A self-build mortgage is a mortgage that is specifically designed for those looking to build their own home. A self-build mortgage is different from a residential mortgage in that money is given out in stages as the house is built to reduce the risk for lenders and to ensure that the money being lent is being used for the purpose of building the property. However in some cases lenders will offer residential mortgage rates for those looking to build their own homes.
A self-build mortgage provides you with the money needed to buy everything to build your home, which can include anything from buying building materials to paying contractors and workmen. The money will only be released once specific stages of the house are complete, for example once the foundations are laid, to ensure that the funds are used solely for the purpose of building a house. If you go over budget and cannot complete the next stage, your mortgage lender won’t release any more money until the stage is completed.
Building a home is often cheaper than buying a house but unexpected costs can arise. It is important to remember with a self-build, you will have to deal with any problems yourself, for example managing any unexpected costs or overspend, or dealing with unreliable contractors.
Yes, because a self-build mortgage is usually a higher risk for mortgage lenders, the rates are normally higher than with a typical or equivalent loan-to-value (LTV) residential mortgage. This is why it is a good idea to remortgage once the house is completed (bearing in mind any early repayment charges and the cost of any new fees for the remortgage). In addition, you may find that once the property is complete, if the valuation has increased since you started your new build project, your LTV will also immediately improve and could put you in a lower LTV bracket.
A self-build mortgage will normally only need to last for as long as it takes to build the house. They can be as short as two years, but remember if you want to pay off your self-build mortgage early, you will often have to pay a penalty fee to do so.
Just as with a residential mortgage, you do need a deposit for a self-build mortgage. The deposit amounts vary depending on the lender, but the average deposit needed at the time of writing is between 20 and 25%.
The option to be able to buy a plot of land with a self-build mortgage varies depending on the lender. If you need to use the money to buy land make sure you check that this is possible with the lender before taking out the loan.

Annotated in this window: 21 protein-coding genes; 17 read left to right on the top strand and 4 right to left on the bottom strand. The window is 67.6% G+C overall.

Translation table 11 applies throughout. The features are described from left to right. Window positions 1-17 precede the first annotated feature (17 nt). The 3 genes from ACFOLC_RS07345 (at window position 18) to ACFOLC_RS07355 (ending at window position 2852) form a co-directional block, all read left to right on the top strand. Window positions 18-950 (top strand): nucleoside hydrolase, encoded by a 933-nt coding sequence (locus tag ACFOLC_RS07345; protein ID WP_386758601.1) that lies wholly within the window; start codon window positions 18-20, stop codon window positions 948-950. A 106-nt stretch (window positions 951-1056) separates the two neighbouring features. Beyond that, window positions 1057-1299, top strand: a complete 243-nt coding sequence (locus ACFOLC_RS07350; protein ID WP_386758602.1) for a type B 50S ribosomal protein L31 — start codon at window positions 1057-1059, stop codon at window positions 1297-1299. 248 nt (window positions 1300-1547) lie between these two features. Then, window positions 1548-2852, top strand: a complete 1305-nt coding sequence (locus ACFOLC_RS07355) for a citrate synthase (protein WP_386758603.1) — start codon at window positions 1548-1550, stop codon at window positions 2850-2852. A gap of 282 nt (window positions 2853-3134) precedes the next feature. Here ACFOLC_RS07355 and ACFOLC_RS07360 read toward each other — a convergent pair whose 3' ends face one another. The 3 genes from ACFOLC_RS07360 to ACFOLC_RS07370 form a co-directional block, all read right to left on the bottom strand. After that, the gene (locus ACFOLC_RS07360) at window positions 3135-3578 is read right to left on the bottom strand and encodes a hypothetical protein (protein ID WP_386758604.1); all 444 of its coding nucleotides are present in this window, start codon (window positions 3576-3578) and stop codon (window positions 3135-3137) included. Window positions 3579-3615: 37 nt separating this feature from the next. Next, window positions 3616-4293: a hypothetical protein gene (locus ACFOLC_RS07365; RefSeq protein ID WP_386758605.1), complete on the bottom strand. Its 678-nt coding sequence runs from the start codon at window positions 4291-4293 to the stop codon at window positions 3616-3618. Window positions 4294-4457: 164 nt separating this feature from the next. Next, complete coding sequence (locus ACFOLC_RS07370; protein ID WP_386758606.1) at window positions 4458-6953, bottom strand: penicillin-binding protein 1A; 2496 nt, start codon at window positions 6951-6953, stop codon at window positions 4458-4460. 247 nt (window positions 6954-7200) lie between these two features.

Each provider will have their own specific requirements about who they accept for a self-build mortgage and you will need to meet their affordability requirements in exactly the same way as a standard residential mortgage. Ensuring you have a stable regular income, a good credit score and little to no debts will help towards being accepted for the best self-build mortgage rates available.
If you find yourself in the position of needing more money to complete a stage of the build you should speak to your mortgage lender to see if they can agree to release funds sooner from a subsequent tranche or increase the overall mortgage. If this is not possible, then a bridging loan may be an alternative. Sometimes credit cards can be used when extra funds are needed, but they should only be used if you can get a 0% interest deal and can pay back the money before interest is added. When needing extra money, it is important that you shop around to find the best rate, but also to ensure that you don’t get into lots of debt that you will struggle to pay off.
As long as you have the deposit needed for the self-build mortgage, as well as meeting the mortgage lenders’ requirements and affordability criteria, then most self-build mortgage lenders will accept applications from first-time buyers.
With a self-build mortgage, unexpected costs can quickly mount up meaning you may have to borrow more than you initially planned. To keep debts down, ensure you plan for unexpected costs in your budget.
Disclaimer: This information is intended solely to provide guidance and is not financial advice. Moneyfacts will not be liable for any loss arising from your use or reliance on this information. If you are in any doubt, Moneyfacts recommends you obtain independent financial advice.